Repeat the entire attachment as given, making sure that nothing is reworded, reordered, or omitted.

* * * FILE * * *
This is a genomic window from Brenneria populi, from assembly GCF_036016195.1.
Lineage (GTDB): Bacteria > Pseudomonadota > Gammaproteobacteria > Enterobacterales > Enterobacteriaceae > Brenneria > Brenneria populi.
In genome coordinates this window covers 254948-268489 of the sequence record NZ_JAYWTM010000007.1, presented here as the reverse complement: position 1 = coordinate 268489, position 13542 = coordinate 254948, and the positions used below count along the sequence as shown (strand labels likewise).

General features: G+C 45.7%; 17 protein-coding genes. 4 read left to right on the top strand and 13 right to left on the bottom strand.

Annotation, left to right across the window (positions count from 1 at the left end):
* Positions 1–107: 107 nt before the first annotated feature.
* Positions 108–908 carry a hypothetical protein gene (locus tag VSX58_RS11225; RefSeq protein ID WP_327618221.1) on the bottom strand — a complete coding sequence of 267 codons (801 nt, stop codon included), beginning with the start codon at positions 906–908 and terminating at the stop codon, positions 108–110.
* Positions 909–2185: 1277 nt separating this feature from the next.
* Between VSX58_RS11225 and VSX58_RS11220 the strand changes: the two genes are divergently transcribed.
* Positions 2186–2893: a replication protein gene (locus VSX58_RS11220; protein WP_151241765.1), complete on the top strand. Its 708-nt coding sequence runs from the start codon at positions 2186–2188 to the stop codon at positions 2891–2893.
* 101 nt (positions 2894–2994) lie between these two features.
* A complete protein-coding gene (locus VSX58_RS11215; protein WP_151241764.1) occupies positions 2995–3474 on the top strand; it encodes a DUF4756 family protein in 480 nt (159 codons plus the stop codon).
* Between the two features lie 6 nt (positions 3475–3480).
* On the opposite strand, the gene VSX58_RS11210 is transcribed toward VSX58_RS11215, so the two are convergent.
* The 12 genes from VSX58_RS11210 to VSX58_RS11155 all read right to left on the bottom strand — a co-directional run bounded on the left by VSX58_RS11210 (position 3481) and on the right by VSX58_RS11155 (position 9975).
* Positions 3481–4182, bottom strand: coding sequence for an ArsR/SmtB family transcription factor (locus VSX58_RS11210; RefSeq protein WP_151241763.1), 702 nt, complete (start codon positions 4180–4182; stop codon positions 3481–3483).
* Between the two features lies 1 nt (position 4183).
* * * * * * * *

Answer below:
This is a genomic window from Brenneria populi, from assembly GCF_036016195.1.
Lineage (GTDB): Bacteria > Pseudomonadota > Gammaproteobacteria > Enterobacterales > Enterobacteriaceae > Brenneria > Brenneria populi.
In genome coordinates this window covers 254948-268489 of the sequence record NZ_JAYWTM010000007.1, presented here as the reverse complement: position 1 = coordinate 268489, position 13542 = coordinate 254948, and the positions used below count along the sequence as shown (strand labels likewise).

General features: G+C 45.7%; 17 protein-coding genes. 4 read left to right on the top strand and 13 right to left on the bottom strand.

Annotation, left to right across the window (positions count from 1 at the left end):
* Positions 1–107: 107 nt before the first annotated feature.
* Positions 108–908 carry a hypothetical protein gene (locus tag VSX58_RS11225; RefSeq protein ID WP_327618221.1) on the bottom strand — a complete coding sequence of 267 codons (801 nt, stop codon included), beginning with the start codon at positions 906–908 and terminating at the stop codon, positions 108–110.
* Positions 909–2185: 1277 nt separating this feature from the next.
* Between VSX58_RS11225 and VSX58_RS11220 the strand changes: the two genes are divergently transcribed.
* Positions 2186–2893: a replication protein gene (locus VSX58_RS11220; protein WP_151241765.1), complete on the top strand. Its 708-nt coding sequence runs from the start codon at positions 2186–2188 to the stop codon at positions 2891–2893.
* 101 nt (positions 2894–2994) lie between these two features.
* A complete protein-coding gene (locus VSX58_RS11215; protein WP_151241764.1) occupies positions 2995–3474 on the top strand; it encodes a DUF4756 family protein in 480 nt (159 codons plus the stop codon).
* Between the two features lie 6 nt (positions 3475–3480).
* On the opposite strand, the gene VSX58_RS11210 is transcribed toward VSX58_RS11215, so the two are convergent.
* The 12 genes from VSX58_RS11210 to VSX58_RS11155 all read right to left on the bottom strand — a co-directional run bounded on the left by VSX58_RS11210 (position 3481) and on the right by VSX58_RS11155 (position 9975).
* Positions 3481–4182, bottom strand: coding sequence for an ArsR/SmtB family transcription factor (locus VSX58_RS11210; RefSeq protein WP_151241763.1), 702 nt, complete (start codon positions 4180–4182; stop codon positions 3481–3483).
* Between the two features lies 1 nt (position 4183).